Over the years, as our income stagnated (or went down due to health insurance and health care costs increasing and the cost of raising three growing kids), we’ve continued to have our own version of staycations; of concentrated family time during mid-season school breaks and summer recess at those times when we weren’t visiting extended family or had other things scheduled.

I’ve found that as much as kids, and adults say they want free time, that they just want to sit around and rest and relax, they (and we) get bored very quickly. It becomes the same old, same old and that’s when the fighting starts. He took my…. She touched my…. He’s looking at me! My daughter in particular will find her way into the kitchen, snacking on everything from cheese sticks to corn flakes, both of which she typically scoffs at. It is sometimes a little frightening, reminding me that as far-fetched as a zombie apocalypse is, she will be ready to eat anything. Anything.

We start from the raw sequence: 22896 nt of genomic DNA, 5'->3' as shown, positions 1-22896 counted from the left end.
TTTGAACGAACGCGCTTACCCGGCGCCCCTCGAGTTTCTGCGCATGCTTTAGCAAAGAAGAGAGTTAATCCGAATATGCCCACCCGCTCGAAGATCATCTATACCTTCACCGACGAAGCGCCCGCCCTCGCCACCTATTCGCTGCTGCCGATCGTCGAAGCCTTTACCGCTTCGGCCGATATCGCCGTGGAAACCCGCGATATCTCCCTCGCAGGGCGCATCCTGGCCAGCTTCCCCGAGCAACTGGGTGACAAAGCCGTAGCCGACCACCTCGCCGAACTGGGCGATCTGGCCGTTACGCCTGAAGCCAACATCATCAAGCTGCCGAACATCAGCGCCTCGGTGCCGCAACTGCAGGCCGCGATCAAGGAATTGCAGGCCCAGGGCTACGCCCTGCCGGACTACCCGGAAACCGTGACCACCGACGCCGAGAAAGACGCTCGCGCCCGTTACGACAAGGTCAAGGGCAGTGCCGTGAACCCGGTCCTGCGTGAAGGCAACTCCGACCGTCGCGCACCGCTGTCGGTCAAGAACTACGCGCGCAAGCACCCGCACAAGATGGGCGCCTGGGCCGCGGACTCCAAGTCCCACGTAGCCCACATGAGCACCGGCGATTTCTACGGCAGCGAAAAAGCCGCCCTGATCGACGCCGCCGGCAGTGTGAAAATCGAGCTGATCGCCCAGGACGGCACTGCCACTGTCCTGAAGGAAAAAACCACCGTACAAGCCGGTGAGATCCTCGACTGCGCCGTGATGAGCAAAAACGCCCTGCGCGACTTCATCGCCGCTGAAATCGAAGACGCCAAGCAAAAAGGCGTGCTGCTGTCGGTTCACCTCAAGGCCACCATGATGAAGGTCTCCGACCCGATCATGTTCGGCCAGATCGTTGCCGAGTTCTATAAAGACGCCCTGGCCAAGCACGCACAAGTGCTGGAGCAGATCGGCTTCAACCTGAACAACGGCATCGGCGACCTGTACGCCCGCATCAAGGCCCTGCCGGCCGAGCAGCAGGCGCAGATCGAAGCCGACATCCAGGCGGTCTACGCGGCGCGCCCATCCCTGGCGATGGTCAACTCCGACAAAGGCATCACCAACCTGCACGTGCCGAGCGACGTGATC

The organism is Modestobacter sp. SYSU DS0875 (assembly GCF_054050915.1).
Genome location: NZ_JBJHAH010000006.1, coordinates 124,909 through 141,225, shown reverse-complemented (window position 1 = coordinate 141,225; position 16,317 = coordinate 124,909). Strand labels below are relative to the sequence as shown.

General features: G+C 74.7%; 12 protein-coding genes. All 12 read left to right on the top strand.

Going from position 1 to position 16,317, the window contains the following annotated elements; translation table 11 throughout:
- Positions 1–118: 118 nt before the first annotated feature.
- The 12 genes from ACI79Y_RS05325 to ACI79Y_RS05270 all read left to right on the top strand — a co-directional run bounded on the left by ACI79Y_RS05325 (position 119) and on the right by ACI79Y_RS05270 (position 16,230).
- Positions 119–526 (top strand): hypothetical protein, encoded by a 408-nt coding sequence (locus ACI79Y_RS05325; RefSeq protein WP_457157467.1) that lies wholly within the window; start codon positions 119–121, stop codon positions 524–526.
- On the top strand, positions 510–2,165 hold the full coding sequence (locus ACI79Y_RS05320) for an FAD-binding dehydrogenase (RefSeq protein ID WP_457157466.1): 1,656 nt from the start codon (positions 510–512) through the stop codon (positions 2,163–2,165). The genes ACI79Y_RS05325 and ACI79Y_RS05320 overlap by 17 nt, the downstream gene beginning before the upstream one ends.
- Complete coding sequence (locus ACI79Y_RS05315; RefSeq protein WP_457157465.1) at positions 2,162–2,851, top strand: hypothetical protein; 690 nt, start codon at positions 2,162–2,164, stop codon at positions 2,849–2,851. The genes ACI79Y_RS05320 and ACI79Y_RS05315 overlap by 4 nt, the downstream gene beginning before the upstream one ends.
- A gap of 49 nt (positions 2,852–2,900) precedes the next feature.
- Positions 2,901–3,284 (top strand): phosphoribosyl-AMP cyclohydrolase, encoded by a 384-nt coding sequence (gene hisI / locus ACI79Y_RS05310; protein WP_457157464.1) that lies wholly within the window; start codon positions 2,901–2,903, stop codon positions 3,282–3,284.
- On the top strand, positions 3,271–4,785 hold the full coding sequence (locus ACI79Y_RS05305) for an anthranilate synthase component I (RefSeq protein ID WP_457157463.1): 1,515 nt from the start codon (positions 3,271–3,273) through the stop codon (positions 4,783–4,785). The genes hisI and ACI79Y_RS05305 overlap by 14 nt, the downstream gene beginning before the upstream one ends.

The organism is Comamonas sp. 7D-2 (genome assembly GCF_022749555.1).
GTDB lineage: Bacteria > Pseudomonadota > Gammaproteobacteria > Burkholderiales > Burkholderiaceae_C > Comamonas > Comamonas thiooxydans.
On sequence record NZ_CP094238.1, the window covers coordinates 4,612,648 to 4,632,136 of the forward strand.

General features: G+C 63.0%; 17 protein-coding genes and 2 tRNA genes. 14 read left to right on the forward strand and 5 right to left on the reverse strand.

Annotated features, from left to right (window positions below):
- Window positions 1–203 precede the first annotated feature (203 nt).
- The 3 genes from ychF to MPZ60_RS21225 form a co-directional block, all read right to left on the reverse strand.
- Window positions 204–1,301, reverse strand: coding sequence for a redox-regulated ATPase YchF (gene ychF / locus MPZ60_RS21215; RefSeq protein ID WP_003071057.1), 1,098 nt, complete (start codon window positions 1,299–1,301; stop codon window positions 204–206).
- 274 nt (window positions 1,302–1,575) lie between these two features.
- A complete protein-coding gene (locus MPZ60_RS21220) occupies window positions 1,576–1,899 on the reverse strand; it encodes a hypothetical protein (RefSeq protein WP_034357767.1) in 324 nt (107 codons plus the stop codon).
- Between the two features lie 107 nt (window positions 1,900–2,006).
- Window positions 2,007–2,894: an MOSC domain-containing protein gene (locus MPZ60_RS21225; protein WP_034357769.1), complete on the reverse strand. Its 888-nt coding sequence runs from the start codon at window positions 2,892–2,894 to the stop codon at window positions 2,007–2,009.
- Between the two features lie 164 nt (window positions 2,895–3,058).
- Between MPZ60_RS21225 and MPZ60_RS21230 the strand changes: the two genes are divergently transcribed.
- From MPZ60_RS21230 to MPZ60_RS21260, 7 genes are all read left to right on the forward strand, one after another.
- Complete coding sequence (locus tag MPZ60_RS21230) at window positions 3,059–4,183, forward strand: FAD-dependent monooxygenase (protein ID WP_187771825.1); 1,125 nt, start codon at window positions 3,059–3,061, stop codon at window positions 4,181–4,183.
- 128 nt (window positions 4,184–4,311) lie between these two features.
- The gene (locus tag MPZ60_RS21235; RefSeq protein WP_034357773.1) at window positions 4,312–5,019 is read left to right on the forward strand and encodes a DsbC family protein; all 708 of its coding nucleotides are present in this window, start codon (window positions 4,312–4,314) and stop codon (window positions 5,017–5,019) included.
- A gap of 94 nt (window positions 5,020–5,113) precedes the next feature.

Or they spend all day wired up to the Disney channel or their tablets. While tablets have their good points, learning-type games and library e-books, the school’s website even, it is sometimes too much screen-time, even for me: a recovering TV-holic.

Everyone likes to have planned activities and obligations interspersed with relaxation, and the stay-cation is the perfect avenue for that. Unlike a vacation, there isn’t that pressure to get things done because we’re spending so much money on having fun and relaxing. Have fun! Now! It becomes stressful, not to mention kids’ behavioral issues that are perfectly normal at home will add on a significant strain when the wall next to you is shared by another family trying to get away from it all, or worse yet, a business traveler. The constant behaving your best is not relaxing; for anyone.

Being home has its benefits.

Some of our fun can be adapted in anyone’s neighborhood including:

Food Tastings– choose a few foods that the kids have never had or have been asking to try, and try them. We’ve tried donut peaches, pink grapefruit, anchovies, Ugli fruit, blood oranges, yellow tomatoes, prickly pears, plums, dates, mandarin oranges, avocado, homemade guacamole, and the list goes on and on.

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Let’s “Go” to the Movies – Lights out, DVD, popcorn, a packet of M&Ms. We recommend Despicable Me (both movies plus the Minion shorts), Guardians of the Galaxy, Brave, Cars, and Netflix is always a good investment especially during summer vacation.